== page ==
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Many court watchers (particularly those of us interested in marriage equality litigation) have been eagerly awaiting (after the Tenth Circuit ruling in late June) the ruling from the Court of Appeals For the Fourth Circuit. The marriage equality case out of Virginia is before that court, and the three judge panel heard oral arguments in that case about two months ago. The Fourth Circuit is usually pretty quick to release their rulings, however many legal eagles say that the judges are probably carefully reviewing the (lengthy) ruling from the Tenth Circuit and making appropriate adjustments to their opinions prior to ruling. Nevertheless, they say that the ruling is imminent and will likely be handed down before the end of the month, and could be any day.

From the Richmond Times Dispatch:

Almost two months after an appeals court in Richmond heard arguments in a federal case aimed at overturning Virginia’s same-sex marriage ban, a ruling is imminent, legal experts say.

But the fact that the 4th U.S. Circuit Court of Appeals has not yet weighed in may indicate the presence of opposing views on the three-judge panel and that the judges are likely reviewing recent decisions by other courts in marriage cases across the country.

“The judges are probably writing multiple opinions based on the questioning at argument, which suggested that they might not agree on the appropriate resolution,” said Carl Tobias, a constitutional law professor at the University of Richmond School of Law.

Tobias said the judges in Richmond are likely considering opinions from the major ruling by the 10th U.S. Circuit Court of Appeals from June 25, affirming a Utah district judge’s invalidation of that state’s same-sex marriage ban on a 2-1 vote.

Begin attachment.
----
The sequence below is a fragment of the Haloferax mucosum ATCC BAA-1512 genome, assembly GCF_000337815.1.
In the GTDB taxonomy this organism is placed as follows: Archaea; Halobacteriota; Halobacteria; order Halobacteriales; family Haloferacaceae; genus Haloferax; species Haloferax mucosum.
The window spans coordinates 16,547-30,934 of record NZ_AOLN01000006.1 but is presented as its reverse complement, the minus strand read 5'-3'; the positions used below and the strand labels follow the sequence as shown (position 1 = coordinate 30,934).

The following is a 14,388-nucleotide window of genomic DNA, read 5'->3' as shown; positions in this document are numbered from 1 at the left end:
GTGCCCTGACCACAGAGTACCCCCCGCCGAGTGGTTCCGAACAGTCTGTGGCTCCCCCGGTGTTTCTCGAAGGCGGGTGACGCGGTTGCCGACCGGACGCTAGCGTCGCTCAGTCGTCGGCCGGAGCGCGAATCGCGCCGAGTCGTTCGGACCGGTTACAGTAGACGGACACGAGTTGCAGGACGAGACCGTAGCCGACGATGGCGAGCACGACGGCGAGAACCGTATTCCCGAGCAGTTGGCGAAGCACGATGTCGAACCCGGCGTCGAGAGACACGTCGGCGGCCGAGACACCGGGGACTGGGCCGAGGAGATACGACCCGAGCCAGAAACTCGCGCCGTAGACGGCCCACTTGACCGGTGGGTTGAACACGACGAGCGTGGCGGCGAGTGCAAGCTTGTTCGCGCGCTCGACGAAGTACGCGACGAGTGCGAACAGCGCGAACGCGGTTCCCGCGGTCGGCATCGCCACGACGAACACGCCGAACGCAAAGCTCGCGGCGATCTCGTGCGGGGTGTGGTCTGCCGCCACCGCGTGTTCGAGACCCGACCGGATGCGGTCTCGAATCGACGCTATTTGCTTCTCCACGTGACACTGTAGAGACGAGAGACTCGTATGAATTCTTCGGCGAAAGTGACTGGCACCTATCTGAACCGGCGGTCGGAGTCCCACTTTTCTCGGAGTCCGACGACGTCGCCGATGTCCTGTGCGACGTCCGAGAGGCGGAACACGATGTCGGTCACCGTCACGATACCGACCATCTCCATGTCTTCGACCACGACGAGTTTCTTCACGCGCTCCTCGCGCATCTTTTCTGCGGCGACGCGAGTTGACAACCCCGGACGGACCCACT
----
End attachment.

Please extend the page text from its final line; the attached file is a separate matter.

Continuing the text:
Attorney General Mark R. Herring, who sided with the plaintiffs, asked the appellate court to expedite the schedule, “because every day the ban is in effect is another day when thousands of Virginians’ fundamental right to marry is denied,” said Michael Kelly, his spokesman.

The 4th Circuit is already the fastest appeals court of the 13 in the United States, Tobias said. “The median time interval from argument to opinion in nonexpedited appeals is 2.2 months,” he said.

But the groundbreaking Utah ruling meant that the judges in Richmond needed to “read and digest the lengthy majority and dissenting 10th Circuit opinions and incorporate relevant ideas into their opinions,” Tobias said.

Subsequent federal district court decisions to strike down same-sex marriage bans in Indiana and Kentucky earlier this month might also be considered by the Richmond court, Tobias said.

Although there is no deadline for the judges to publish their opinions, they are likely to rule sometime this month, he said.

This case out of Virginia is one of the more high profile cases, partially because of the Loving v Virginia ruling that came down in 1967. It is also high profile because attorneys Ted Olson and David Boies are representing the plaintiffs. They have wanted to take a marriage equality case back to the Supreme Court since the SCOTUS justices ruled that the proponents of Proposition 8 did not have Article III standing back in June of 2013. A photograph of the palintiffs is below.

Originally posted to librarisingnsf on Tue Jul 08, 2014 at 04:43 PM PDT.

Also republished by Kossacks for Marriage Equality and Virginia Kos.

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